John Edwards, Kerry's vice-presidential running mate, spoke to cheering supporters in the northeastern city of Boston. "It has been a long night, but we have waited four years for this victory. We can wait one more night."
Actually, Americans may have to wait several nights. Kerry appears to be setting his hopes on what are called "provisional ballots" in Ohio -- votes cast by people who are not listed on voting rolls or whose eligibility to vote is otherwise in question.
Under Ohio law, provisional votes are not counted for 10 days to give state election officials time to determine which votes are valid. Perhaps as many as 250,000 provisional ballots were cast in Ohio, but the exact number is in dispute. Democrats hope there may be enough valid ballots for Kerry to nullify Bush's lead in Ohio, which now stands at some 135,000 votes.
But White House Chief of Staff Andrew Card said today that Bush is convinced he has won reelection. Card said Bush will hold off a formal victory declaration to give Kerry "time to reflect" on the election results. "In Ohio, President Bush has a lead of at least 140,000 votes. The [Ohio] secretary of state's office has informed us that this margin is statistically insurmountable, even after the provisional ballots are considered," Card said, adding that Bush will make a statement later today.
Bush currently holds the nationwide lead, having won 28 states and 254 electoral votes. Kerry has won at least 19 states and the District of Columbia and 252 electoral votes. A win in Ohio, which has 20 electoral votes, would put either candidate over the magic number of 270 electoral votes needed to win the presidency.
The delay in Ohio is reminiscent of what happened in Florida four years ago. Then it took 36 days of recounts, legal challenges, and eventually a ruling by the U.S. Supreme Court to declare Bush the winner. The races in Iowa and New Mexico, which have fewer electoral votes, are also too close to call.
Peter Kuznick, a professor of American history at American University in Washington, told RFE/RL that Kerry will probably not be able to pull out a victory in Ohio. Kuznick said Kerry's likely defeat may have been inevitable because his supporters never really felt comfortable with him.
"Democrats don't like Kerry nearly as much as many of the Republicans do like Bush. Kerry fell flat in this campaign. Of all the Kerry supporters that I spoke to, there was almost no one who expressed a real enthusiasm and a real liking for Kerry himself. Kerry just never succeeded in capturing the imagination of the American people," Kuznick said.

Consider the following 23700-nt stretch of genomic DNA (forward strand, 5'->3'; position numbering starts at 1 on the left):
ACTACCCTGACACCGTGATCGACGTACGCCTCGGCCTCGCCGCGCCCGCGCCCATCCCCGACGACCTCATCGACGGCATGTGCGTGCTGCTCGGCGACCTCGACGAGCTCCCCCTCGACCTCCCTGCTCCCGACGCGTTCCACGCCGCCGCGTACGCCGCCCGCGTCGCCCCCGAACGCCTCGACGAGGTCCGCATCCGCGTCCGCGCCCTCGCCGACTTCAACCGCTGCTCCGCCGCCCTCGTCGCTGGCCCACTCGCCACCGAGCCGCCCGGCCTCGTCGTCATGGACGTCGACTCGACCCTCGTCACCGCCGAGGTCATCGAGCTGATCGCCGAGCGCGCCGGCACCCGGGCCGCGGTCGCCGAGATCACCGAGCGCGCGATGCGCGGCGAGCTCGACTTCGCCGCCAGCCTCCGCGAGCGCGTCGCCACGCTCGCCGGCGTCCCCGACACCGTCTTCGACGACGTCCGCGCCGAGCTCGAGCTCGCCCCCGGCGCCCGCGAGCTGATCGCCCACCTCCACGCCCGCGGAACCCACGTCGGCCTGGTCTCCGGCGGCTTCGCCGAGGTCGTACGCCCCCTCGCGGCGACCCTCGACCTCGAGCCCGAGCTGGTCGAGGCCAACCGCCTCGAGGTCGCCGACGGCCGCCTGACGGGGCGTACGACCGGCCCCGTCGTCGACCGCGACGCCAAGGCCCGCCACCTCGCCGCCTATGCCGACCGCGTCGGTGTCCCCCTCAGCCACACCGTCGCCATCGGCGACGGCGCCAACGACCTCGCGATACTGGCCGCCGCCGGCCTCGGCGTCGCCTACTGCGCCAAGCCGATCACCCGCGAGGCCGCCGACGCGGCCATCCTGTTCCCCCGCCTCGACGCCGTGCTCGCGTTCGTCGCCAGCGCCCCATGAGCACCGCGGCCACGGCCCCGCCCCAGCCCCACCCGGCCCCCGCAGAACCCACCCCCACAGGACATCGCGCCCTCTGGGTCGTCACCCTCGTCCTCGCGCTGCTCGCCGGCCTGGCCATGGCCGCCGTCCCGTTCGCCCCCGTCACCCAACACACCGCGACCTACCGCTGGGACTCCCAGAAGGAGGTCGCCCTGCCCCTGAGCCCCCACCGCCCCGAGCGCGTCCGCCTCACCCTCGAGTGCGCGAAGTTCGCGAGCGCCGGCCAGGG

Still, Kuznick said he does not believe Kerry should abandon his effort to win the election. "I think it's a long shot. If I were a betting man, I would bet on George Bush at this moment," he said. "But I think that the Democrats have to pursue the possibility that Kerry might still be able to pull this out."
But Kuznick said the victory may not serve to unite the country. He noted that Bush got about 500,000 fewer popular votes in 2000 than his opponent, Vice President Al Gore. Now, he says, Kerry hopes to win while getting 3 million fewer votes than Bush. If Kerry succeeds, Kuznick believes he would end up presiding over a country as deeply divided as it has been under Bush's leadership.
In this year's election, Americans also voted for members of Congress. In the House of Representatives, Bush's Republican Party expanded its majority from 227 seats to at least 232 seats, according to incomplete returns. There are 435 seats in the House.
In the Senate, the Republicans expanded their majority from 51 to at least 53 out of 100 seats. In the process, they even defeated the Democratic Party's Senate minority leader, Tom Daschle of South Dakota.
Despite that loss, Democrats pointed to one success with the election of Barack Obama, who will represent the state of Illinois. In his victory speech last night, Obama -- the son of a white American mother and an African Muslim -- spoke of the problems he faced trying to succeed in politics in a predominantly white America.
"They felt that in a nation as divided as ours, there was no possibility that someone who looked like me could ever aspire to the United States Senate. They felt that, in a fearful nation, someone named Barack Obama could never hope to win an election. And yet, here we stand because we had a different concept, a different notion of the American people," Obama said.
If Bush wins another term, analysts say a Republican Congress would help him push a conservative agenda that is likely to include tax cuts and antiabortion judicial nominees.